Sometimes the greatest dinosaur discoveries are just lying waiting to be found in a museum cupboard.
Titanosaurs were some of the most enormous animals to have ever strode the Earth, moving in enormous herds and thundering across the land, devouring any forests in their path. They reached a near-global distribution during their time, even reaching Antarctica and Australia, and recent discoveries have revealed an amazing species diversity for the group.
In South America, titanosaurs truly reached their zenith in both size and biodiversity. Nonetheless, new species keep becoming known to science through numerous discoveries, both old and new! Recently, yet another new species has been named based on series of fossilised vertebra after being locked away for more than 60 years in a museum basement.
The fossils were actually originally discovered back in 1953 by Brazilian palaeontologist Llewllyn Ivor Price, but remained hidden in storage at the Museum of Earth Sciences in Rio de Janeiro due to the lack of proper tools or finances to study it further.
The new species is named Austroposeidon magnificus, and comes from a place in São Paulo State of southeast Brazil called the Paraná Basin. It hails from right near the end of the Cretaceous, when the truly gigantic dinosaurs were roaming the lands, just before many went extinct. The name, Austroposeidon, comes from “Austro” meaning southern, and refers to Poseidon, the Greek god for causing earthquakes, as the beast would have shook the very ground it walked on!
Austraoposeidon would have been a pretty magnificent sight to behold, coming in at around 25 metres (about 82 feet) in length when fully grown, placing it way up in the heavyweight category. That’s about the same as two buses back to front, and makes it the largest known dinosaur from Brazil! So far..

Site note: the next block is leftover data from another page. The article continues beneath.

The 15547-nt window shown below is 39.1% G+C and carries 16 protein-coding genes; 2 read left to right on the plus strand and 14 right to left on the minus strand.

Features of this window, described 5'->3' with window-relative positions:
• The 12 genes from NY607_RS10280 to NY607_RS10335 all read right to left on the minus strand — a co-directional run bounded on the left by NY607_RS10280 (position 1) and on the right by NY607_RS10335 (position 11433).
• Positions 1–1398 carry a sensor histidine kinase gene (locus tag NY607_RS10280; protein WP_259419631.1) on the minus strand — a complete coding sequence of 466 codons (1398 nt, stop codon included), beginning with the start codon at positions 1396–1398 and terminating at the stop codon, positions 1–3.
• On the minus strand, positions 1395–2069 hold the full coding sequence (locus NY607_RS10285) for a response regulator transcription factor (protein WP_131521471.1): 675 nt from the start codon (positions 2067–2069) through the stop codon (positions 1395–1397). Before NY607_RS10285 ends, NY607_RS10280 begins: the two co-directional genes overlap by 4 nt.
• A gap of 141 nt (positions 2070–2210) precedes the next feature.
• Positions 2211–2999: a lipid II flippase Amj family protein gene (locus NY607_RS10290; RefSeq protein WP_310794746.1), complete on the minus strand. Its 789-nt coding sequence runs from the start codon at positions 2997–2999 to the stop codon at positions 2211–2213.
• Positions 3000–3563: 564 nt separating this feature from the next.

Kamila Bandeira and colleagues were able to even use 3D CT scanning to show that, similarly to other titanosaurs, the vertebral bones were pneumatised – possessing numerous internal air pockets. These would have considerably lightened the enormous skeleton, much as we see in modern birds. The researchers went back to the original place of discovery to try and find more of the animal, but unfortunately the area has been urbanised now, rendering finding the final resting place nigh impossible.
Austroposeidon wouldn’t have been alone in its adventures. Other sauropods, albeit much smaller sized ones, are known from the same rocks, including Brasilotitan and Gondwanatitan. Similar to other regions were multiple giant herbivores co-existed, it is likely that these animals had certain very specific feeding styles in order to efficiently maximise the use of limited vegetation resources. The latter two might have fed on plants closer to the ground, while Austraoposeidon towered above them, gracefully grazing from the treetops.
The deserts of South America are revealing new dinosaur species to us at an astonishing rate, and the future of discovery there is truly exciting!
Bandeira, K.L., Simbras, F.M., Machado, E.B., de Almeida Campos, D., Oliveira, G.R. and Kellner, A.W., 2016. A New Giant Titanosauria (Dinosauria: Sauropoda) from the Late Cretaceous Bauru Group, Brazil. PLOS ONE, 11(10), p.e0163373. doi: 10.1371/journal.pone.0163373 (link) (press release)